Referring to FIG. 5, when color image information at a point A on the original surface 51 is color-separated into three color light beams using the two beam splitters 78 a and 78 b for color separation, and these color light beams are focused on the surfaces of the corresponding line sensors 59 a, 59 b, and 59 c, color image information from a point B, which is in the neighborhood of the point A, e.g., a light beam having G (green) image information is reflected by the beam splitters 78 a and 78 b at the same time, and is focused on the R line sensor 59 a which does not correspond to that G (green) image information. Such problem is generally called crosstalk of color information in the sub-scanning direction, and upon reading color image information, such crosstalk is one of causes that produce image disturbance.

The crosstalk in the sub-scanning direction occurs not only in the color image reading apparatus using the beam splitters for color separation, as shown in FIG. 5, but also similarly in a color image reading apparatus using the linear blazed diffraction grating as the color-separation means, as shown in FIG. 4.

Conventionally, in order to prevent crosstalk of color information in the sub-scanning direction, i.e., to intercept a light beam coming from the point B in the vicinity of the point A on the original surface 51, a small slit 56 is placed in the vicinity of the surface of the original 51.

However, the small slit 56 which has the same main scanning length as that of the original surface 51, and has a very small sub-scanning width must be accurately attached in the vicinity of the original surface 51, and at the same time, synchronization errors must be accurately suppressed so as to prevent a light beam from being eclipsed by the slit. Such structure is mechanically very difficult to obtain.

SUMMARY OF THE INVENTION

It is an object of the present invention to provide a color image reading apparatus which, upon color-separating a color image into a plurality of color light beams using a linear blazed diffraction grating as a color-separation means and reading the color image using a monolithic 3-line sensor as a light-receiving means, can increase the latitude of a slit that prevents crosstalk of color information in the sub-scanning direction by temporarily forming the color image by a first cylinder means at a predetermined magnification in only the sub-scanning direction within the optical path before an imaging means, whereby required mechanical precision can be relaxed by broadening the allowable range of synchronization errors caused due to the attachment precision of a scanning mirror, parallelness between the original surface and a guide rail that guides a scanning mirror unit.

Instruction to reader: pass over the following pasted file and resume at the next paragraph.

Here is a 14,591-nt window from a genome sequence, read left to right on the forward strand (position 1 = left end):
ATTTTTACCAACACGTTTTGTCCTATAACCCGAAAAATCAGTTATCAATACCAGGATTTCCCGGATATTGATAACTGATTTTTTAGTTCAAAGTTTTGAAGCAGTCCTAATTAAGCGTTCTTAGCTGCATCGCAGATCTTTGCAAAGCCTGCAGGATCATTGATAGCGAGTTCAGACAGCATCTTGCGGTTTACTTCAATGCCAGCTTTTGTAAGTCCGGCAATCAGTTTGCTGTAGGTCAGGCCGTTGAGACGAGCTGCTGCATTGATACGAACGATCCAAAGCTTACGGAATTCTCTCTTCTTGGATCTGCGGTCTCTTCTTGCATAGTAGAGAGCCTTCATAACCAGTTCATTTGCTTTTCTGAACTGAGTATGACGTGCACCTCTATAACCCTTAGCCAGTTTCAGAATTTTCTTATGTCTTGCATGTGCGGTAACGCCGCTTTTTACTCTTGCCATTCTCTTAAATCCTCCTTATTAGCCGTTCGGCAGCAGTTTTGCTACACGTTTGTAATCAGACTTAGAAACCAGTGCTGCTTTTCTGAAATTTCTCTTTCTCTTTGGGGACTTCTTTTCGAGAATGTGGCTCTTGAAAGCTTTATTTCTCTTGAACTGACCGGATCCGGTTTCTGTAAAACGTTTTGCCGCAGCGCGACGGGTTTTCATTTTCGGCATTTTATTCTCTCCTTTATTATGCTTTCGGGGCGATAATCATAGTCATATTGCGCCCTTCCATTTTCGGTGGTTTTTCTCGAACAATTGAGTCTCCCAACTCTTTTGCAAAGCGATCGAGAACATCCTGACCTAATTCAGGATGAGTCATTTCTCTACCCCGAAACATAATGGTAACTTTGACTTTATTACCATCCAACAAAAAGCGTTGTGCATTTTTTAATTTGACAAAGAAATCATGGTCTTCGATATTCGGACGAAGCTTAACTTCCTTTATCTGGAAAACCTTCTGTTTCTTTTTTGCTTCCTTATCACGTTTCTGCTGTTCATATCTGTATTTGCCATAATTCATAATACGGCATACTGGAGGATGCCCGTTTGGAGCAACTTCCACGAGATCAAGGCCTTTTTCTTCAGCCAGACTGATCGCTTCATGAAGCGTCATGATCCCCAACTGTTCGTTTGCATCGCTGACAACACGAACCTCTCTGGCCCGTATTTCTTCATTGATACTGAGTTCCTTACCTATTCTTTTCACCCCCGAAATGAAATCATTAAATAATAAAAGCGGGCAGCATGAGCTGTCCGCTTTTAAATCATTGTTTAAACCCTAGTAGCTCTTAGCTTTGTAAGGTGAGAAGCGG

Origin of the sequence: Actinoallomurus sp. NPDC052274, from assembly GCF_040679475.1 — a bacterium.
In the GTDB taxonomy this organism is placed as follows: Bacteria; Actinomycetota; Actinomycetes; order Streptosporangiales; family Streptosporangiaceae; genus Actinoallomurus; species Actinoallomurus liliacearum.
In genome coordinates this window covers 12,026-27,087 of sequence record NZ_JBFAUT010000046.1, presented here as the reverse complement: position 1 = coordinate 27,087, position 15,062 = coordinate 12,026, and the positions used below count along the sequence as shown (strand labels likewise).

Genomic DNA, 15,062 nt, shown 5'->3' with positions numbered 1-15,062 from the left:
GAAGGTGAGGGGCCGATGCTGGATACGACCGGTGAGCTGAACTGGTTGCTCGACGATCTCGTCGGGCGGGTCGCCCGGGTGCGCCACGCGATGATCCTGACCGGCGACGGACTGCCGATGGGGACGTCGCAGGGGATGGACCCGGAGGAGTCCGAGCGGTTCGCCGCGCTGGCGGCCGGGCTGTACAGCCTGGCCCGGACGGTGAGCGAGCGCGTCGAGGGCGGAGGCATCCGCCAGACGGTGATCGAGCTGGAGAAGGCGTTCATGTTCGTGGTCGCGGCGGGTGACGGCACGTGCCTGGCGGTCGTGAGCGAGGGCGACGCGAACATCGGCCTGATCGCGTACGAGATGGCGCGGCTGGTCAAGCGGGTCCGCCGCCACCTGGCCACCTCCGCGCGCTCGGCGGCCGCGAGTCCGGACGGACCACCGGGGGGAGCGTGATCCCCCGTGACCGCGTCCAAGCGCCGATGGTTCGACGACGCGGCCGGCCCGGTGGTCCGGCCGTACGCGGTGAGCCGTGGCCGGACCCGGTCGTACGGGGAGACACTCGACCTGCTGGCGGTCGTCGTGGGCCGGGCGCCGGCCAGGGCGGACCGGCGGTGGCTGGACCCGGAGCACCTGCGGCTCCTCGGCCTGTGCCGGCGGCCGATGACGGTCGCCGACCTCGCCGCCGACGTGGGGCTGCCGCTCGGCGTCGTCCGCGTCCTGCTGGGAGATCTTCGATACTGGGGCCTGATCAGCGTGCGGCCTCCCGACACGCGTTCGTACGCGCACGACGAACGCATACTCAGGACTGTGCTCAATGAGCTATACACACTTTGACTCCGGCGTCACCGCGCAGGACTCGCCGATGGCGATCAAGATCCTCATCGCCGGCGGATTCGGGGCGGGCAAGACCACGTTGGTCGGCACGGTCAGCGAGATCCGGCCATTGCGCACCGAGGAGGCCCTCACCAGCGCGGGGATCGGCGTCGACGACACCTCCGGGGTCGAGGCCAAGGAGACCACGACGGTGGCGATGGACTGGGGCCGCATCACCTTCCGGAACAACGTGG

It is another object of the present invention to provide a color image reading apparatus which corrects different imaging positions resulting from different wavelengths of color light beams color-separated by the linear blazed diffraction grating using different refractive indices depending on different wavelengths (colors) by a line spacing correction means so as to set equal spacings between adjacent color light beams color-separated in the sub-scanning direction on the surface of the light-receiving means, thereby digitally accurately reading a color image using three, i.e., R, G, and B color light beams.

According to the present invention, a color image reading apparatus, which forms a color image on the surface of light-receiving means obtained by setting a plurality of line sensors on a single substrate via imaging means, and reads the color image by the light-receiving means by scanning the color image and the light-receiving means relative to each other, is characterized by comprising: first cylinder means, inserted in an optical path between the color image and imaging means, for temporarily forming the color image in the sub-scanning direction in the optical path before the imaging means; and color-separation means, inserted in an optical path between the imaging means and light-receiving means, for color-separating an incoming light beam into a plurality of color light beams. The apparatus is also characterized by further comprising line spacing correction means for correcting deviations of imaging positions on the surface of the light-receiving means produced due to different wavelengths of the color light beams color-separated by the color-separation means, and second cylinder means having a power in the sub-scanning direction.

Especially, the apparatus is characterized in that: